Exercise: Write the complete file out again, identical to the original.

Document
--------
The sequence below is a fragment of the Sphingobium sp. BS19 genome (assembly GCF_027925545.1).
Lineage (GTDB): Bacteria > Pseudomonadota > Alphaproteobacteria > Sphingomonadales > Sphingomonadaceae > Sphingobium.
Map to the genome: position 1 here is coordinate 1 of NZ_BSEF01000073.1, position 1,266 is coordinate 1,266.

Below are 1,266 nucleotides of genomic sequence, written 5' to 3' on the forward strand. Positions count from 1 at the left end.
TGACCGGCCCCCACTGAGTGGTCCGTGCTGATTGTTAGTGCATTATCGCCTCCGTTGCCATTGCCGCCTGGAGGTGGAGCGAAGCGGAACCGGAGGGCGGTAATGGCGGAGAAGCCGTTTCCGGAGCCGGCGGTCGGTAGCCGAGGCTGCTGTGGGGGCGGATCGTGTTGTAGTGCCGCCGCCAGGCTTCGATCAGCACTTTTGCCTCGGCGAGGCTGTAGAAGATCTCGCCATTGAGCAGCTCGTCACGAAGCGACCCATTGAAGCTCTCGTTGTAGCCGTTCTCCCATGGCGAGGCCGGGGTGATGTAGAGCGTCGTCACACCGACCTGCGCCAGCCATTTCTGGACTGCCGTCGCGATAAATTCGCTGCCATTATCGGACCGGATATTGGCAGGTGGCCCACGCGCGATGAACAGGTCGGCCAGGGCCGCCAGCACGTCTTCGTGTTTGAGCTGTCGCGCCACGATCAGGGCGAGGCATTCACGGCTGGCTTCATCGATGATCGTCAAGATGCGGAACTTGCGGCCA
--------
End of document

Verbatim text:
The sequence below is a fragment of the Sphingobium sp. BS19 genome (assembly GCF_027925545.1).
Lineage (GTDB): Bacteria > Pseudomonadota > Alphaproteobacteria > Sphingomonadales > Sphingomonadaceae > Sphingobium.
Map to the genome: position 1 here is coordinate 1 of NZ_BSEF01000073.1, position 1,266 is coordinate 1,266.

Below are 1,266 nucleotides of genomic sequence, written 5' to 3' on the forward strand. Positions count from 1 at the left end.
TGACCGGCCCCCACTGAGTGGTCCGTGCTGATTGTTAGTGCATTATCGCCTCCGTTGCCATTGCCGCCTGGAGGTGGAGCGAAGCGGAACCGGAGGGCGGTAATGGCGGAGAAGCCGTTTCCGGAGCCGGCGGTCGGTAGCCGAGGCTGCTGTGGGGGCGGATCGTGTTGTAGTGCCGCCGCCAGGCTTCGATCAGCACTTTTGCCTCGGCGAGGCTGTAGAAGATCTCGCCATTGAGCAGCTCGTCACGAAGCGACCCATTGAAGCTCTCGTTGTAGCCGTTCTCCCATGGCGAGGCCGGGGTGATGTAGAGCGTCGTCACACCGACCTGCGCCAGCCATTTCTGGACTGCCGTCGCGATAAATTCGCTGCCATTATCGGACCGGATATTGGCAGGTGGCCCACGCGCGATGAACAGGTCGGCCAGGGCCGCCAGCACGTCTTCGTGTTTGAGCTGTCGCGCCACGATCAGGGCGAGGCATTCACGGCTGGCTTCATCGATGATCGTCAAGATGCGGAACTTGCGGCCA